Positive effects were also found across studies and reviews for somatization, anxiety, irritable bowel syndrome (IBS), sleep, and, as discussed above, caregivers, but the areas have a smaller evidence base, both in terms of primary research and published reviews.
The evidence map provides a broad overview of the available research evidence on mindfulness interventions. These findings support and extend the current efforts underway to apply mindfulness interventions in work contexts to enhance employee health, wellness, and performance [3, 9, 191]. Most research is related to general overviews of health benefits. Evidence of potential positive effects is documented for the topic areas chronic illness, pain, substance use, depression, anxiety, perceived stress, somatization, cancer support, and IBS. Mindfulness interventions appear to have general benefits for a range of psychological variables and research shows effects of MBSR on a variety of health outcomes and positive effects on caregivers have been documented. Mindfulness interventions have been applied to a large range of clinical indications but many areas are still based on only a small number of robust research studies.
The evidence summarizing workplace mindfulness interventions focused on groups of professionals and healthcare providers in particular. Systematic reviews of RCTs conducted in work contexts show promise for healthcare providers, nurses, and medical students but require further research for more definitive evidence statements. Positive effects are documented for caregiver burden in caregivers. These findings echo evidence from the organizational science literature . Findings of effects of mindfulness interventions for educators were mixed. Additionally, barriers of feasibility and sustainability of interventions for healthcare professionals may exist, requiring further exploration [193, 194].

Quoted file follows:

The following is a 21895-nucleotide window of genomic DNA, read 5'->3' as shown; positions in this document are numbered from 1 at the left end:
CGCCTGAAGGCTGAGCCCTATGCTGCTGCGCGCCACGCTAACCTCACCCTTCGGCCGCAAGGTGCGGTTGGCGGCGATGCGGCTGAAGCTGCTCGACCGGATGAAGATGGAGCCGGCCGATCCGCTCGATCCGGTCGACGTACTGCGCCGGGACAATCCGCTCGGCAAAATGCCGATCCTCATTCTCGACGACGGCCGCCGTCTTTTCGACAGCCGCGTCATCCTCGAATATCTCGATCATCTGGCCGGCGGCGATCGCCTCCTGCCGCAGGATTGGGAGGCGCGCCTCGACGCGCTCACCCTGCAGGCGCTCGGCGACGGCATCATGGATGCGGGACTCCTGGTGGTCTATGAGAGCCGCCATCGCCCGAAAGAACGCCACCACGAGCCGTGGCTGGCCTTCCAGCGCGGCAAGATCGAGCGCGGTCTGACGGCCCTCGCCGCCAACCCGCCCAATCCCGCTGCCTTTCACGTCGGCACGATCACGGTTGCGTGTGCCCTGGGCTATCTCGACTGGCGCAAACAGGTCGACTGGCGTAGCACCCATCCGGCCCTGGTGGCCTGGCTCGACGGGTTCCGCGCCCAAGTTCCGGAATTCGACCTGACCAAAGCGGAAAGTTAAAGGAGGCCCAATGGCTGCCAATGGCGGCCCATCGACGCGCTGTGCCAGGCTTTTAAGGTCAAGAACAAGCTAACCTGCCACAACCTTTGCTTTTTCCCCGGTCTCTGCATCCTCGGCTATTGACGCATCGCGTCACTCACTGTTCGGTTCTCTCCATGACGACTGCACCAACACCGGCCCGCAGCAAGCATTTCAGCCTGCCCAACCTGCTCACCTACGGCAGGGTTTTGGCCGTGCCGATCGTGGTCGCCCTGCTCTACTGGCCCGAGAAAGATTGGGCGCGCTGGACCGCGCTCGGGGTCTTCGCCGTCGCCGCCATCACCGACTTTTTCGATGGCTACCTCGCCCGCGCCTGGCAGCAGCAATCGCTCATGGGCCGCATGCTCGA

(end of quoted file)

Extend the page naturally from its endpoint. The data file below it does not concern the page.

The evidence map has several limitations. First, the map only provides a broad overview and is not designed to provide detailed and definitive information on the effectiveness of interventions. Interested stakeholders should review the identified systematic reviews of interest to obtain a more detailed summary. Furthermore, the evidence suggests differential effects of MBSR, MBCT, and other mindfulness-based interventions, and definitions of “mindfulness-based” varied widely in the studies contributing to the research field. Effects of interventions are likely to vary by intervention characteristics and the comparator and the available research is based on a large spectrum of interventions. Interventions included reviews contributing to the evidence map were offered by healthcare professionals in a clinical context and it is unclear how easily the approaches will translate to work context applications (e.g., a mindfulness meditation course for employees to support wellbeing or work performance). Finally, this evidence map was designed to support wellbeing in the workplace and excluded interventions for clinical indications such as psychosis; more information on topics outside the scope of work can be found in an earlier clinically-oriented research report .
This evidence map provides a very broad overview of the evidence base indicating areas in which research has been conducted. The results can be used to help workplace setting stakeholders interpret the state of the evidence. The map aims to inform policy and organizational decision making in support of employee wellbeing in work contexts.
Conflict of interest
None of the authors have any conflict of interest to declare.
We would like to thank Paul Shekelle, Stephen Ezeji-Okoye, Laura Krejci, Jill Bormann, David Kearney, and John (Greg) Serpa for their expert advice, and Patty Smith for administrative assistance.
The manuscript is based in parts on research funded by the Department of Veterans Affairs, Veterans Health Administration, Office of Research and Development, Quality Enhancement Research Initiative. The findings and conclusions in this document are those of the authors and do not necessarily represent the views of the Department of Veterans Affairs or the United States government.